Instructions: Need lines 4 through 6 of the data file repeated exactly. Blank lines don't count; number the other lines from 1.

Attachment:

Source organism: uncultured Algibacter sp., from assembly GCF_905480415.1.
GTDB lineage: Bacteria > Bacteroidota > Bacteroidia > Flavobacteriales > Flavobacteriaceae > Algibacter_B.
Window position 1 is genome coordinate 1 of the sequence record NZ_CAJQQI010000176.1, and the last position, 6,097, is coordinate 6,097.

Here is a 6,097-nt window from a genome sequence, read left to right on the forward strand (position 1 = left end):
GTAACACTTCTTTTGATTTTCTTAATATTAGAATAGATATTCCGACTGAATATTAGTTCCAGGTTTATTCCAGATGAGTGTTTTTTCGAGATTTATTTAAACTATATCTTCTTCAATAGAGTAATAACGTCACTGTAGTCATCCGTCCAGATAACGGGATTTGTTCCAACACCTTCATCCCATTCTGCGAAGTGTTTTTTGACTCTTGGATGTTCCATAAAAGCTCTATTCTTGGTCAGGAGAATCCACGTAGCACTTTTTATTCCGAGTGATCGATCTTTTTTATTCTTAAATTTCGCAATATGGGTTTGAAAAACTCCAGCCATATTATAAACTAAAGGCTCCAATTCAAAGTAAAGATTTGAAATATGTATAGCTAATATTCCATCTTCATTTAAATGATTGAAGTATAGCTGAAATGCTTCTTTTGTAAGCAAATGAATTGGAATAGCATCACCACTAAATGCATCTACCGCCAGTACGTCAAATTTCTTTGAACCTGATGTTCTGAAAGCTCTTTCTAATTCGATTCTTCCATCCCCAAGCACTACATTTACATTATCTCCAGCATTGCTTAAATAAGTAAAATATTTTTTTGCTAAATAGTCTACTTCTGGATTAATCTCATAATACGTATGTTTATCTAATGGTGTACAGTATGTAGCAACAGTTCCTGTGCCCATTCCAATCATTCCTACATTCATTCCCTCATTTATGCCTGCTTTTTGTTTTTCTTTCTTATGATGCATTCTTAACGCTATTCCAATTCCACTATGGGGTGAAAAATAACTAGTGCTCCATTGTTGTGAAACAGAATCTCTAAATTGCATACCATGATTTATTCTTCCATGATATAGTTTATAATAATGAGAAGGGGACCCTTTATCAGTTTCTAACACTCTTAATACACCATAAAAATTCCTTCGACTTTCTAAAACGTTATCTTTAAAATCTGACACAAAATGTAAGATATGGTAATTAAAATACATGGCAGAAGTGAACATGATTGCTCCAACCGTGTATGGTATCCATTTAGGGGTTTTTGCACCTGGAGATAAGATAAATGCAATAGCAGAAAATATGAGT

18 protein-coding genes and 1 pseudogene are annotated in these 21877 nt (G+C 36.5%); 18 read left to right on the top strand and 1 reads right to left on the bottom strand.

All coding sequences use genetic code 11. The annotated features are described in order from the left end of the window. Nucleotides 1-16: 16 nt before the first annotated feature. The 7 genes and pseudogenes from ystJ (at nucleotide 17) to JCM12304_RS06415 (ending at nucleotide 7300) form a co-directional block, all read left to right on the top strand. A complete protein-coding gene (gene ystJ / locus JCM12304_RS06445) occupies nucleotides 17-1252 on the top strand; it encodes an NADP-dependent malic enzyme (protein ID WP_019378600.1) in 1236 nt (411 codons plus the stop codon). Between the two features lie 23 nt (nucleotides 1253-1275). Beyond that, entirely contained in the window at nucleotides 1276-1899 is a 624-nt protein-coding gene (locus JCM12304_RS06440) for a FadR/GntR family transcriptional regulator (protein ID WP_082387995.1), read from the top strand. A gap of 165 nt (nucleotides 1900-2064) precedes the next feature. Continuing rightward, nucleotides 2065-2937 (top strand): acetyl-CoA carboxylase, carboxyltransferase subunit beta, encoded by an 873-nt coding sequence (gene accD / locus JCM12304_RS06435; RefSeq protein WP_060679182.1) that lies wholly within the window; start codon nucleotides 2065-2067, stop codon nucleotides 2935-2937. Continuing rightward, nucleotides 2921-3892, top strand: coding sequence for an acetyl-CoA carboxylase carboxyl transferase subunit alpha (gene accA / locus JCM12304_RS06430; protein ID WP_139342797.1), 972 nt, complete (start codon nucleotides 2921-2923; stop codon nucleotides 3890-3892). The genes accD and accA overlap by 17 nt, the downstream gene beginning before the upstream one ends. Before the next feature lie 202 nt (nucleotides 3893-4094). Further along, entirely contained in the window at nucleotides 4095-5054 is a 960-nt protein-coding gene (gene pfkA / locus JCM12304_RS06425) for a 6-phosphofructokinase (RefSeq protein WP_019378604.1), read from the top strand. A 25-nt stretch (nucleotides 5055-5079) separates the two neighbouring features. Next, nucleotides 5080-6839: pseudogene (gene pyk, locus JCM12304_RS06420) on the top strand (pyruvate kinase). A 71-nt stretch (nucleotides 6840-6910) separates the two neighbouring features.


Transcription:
Here is a 6,097-nt window from a genome sequence, read left to right on the forward strand (position 1 = left end):
GTAACACTTCTTTTGATTTTCTTAATATTAGAATAGATATTCCGACTGAATATTAGTTCCAGGTTTATTCCAGATGAGTGTTTTTTCGAGATTTATTTAAACTATATCTTCTTCAATAGAGTAATAACGTCACTGTAGTCATCCGTCCAGATAACGGGATTTGTTCCAACACCTTCATCCCATTCTGCGAAGTGTTTTTTGACTCTTGGATGTTCCATAAAAGCTCTATTCTTGGTCAGGAGAATCCACGTAGCACTTTTTATTCCGAGTGATCGATCTTTTTTATTCTTAAATTTCGCAATATGGGTTTGAAAAACTCCAGCCATATTATAAACTAAAGGCTCCAATTCAAAGTAAAGATTTGAAATATGTATAGCTAATATTCCATCTTCATTTAAATGATTGAAGTATAGCTGAAATGCTTCTTTTGTAAGCAAATGAATTGGAATAGCATCACCACTAAATGCATCTACCGCCAGTACGTCAAATTTCTTTGAACCTGATGTTCTGAAAGCTCTTTCTAATTCGATTCTTCCATCCCCAAGCACTACATTTACATTATCTCCAGCATTGCTTAAATAAGTAAAATATTTTTTTGCTAAATAGTCTACTTCTGGATTAATCTCATAATACGTATGTTTATCTAATGGTGTACAGTATGTAGCAACAGTTCCTGTGCCCATTCCAATCATTCCTACATTCATTCCCTCATTTATGCCTGCTTTTTGTTTTTCTTTCTTATGATGCATTCTTAACGCTATTCCAATTCCACTATGGGGTGAAAAATAACTAGTGCTCCATTGTTGTGAAACAGAATCTCTAAATTGCATACCATGATTTATTCTTCCATGATATAGTTTATAATAATGAGAAGGGGACCCTTTATCAGTTTCTAACACTCTTAATACACCATAAAAATTCCTTCGACTTTCTAAAACGTTATCTTTAAAATCTGACACAAAATGTAAGATATGGTAATTAAAATACATGGCAGAAGTGAACATGATTGCTCCAACCGTGTATGGTATCCATTTAGGGGTTTTTGCACCTGGAGATAAGATAAATGCAATAGCAGAAAATATGAGT

18 protein-coding genes and 1 pseudogene are annotated in these 21877 nt (G+C 36.5%); 18 read left to right on the top strand and 1 reads right to left on the bottom strand.